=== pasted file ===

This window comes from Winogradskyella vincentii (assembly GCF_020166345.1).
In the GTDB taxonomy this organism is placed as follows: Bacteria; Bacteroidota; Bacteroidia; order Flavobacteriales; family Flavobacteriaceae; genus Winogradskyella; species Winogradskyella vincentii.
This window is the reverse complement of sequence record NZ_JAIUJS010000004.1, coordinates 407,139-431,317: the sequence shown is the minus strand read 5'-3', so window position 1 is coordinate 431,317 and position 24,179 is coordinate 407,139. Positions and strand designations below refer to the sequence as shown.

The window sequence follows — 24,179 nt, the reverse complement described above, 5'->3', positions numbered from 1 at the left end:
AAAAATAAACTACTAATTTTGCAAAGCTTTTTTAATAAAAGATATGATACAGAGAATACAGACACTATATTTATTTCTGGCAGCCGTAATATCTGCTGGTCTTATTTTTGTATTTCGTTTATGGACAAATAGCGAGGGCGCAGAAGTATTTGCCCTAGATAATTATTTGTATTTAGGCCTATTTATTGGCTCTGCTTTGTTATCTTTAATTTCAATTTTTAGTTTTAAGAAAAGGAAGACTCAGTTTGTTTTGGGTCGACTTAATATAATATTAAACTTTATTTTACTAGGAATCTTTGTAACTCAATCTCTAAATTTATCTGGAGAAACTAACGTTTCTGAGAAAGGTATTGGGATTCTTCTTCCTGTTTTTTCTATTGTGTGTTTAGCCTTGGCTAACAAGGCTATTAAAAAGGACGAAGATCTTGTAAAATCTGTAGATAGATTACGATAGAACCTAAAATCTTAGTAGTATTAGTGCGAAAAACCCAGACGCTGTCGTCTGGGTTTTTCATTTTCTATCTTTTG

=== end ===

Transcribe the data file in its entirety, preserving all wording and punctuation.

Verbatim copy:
This window comes from Winogradskyella vincentii (assembly GCF_020166345.1).
In the GTDB taxonomy this organism is placed as follows: Bacteria; Bacteroidota; Bacteroidia; order Flavobacteriales; family Flavobacteriaceae; genus Winogradskyella; species Winogradskyella vincentii.
This window is the reverse complement of sequence record NZ_JAIUJS010000004.1, coordinates 407,139-431,317: the sequence shown is the minus strand read 5'-3', so window position 1 is coordinate 431,317 and position 24,179 is coordinate 407,139. Positions and strand designations below refer to the sequence as shown.

The window sequence follows — 24,179 nt, the reverse complement described above, 5'->3', positions numbered from 1 at the left end:
AAAAATAAACTACTAATTTTGCAAAGCTTTTTTAATAAAAGATATGATACAGAGAATACAGACACTATATTTATTTCTGGCAGCCGTAATATCTGCTGGTCTTATTTTTGTATTTCGTTTATGGACAAATAGCGAGGGCGCAGAAGTATTTGCCCTAGATAATTATTTGTATTTAGGCCTATTTATTGGCTCTGCTTTGTTATCTTTAATTTCAATTTTTAGTTTTAAGAAAAGGAAGACTCAGTTTGTTTTGGGTCGACTTAATATAATATTAAACTTTATTTTACTAGGAATCTTTGTAACTCAATCTCTAAATTTATCTGGAGAAACTAACGTTTCTGAGAAAGGTATTGGGATTCTTCTTCCTGTTTTTTCTATTGTGTGTTTAGCCTTGGCTAACAAGGCTATTAAAAAGGACGAAGATCTTGTAAAATCTGTAGATAGATTACGATAGAACCTAAAATCTTAGTAGTATTAGTGCGAAAAACCCAGACGCTGTCGTCTGGGTTTTTCATTTTCTATCTTTTG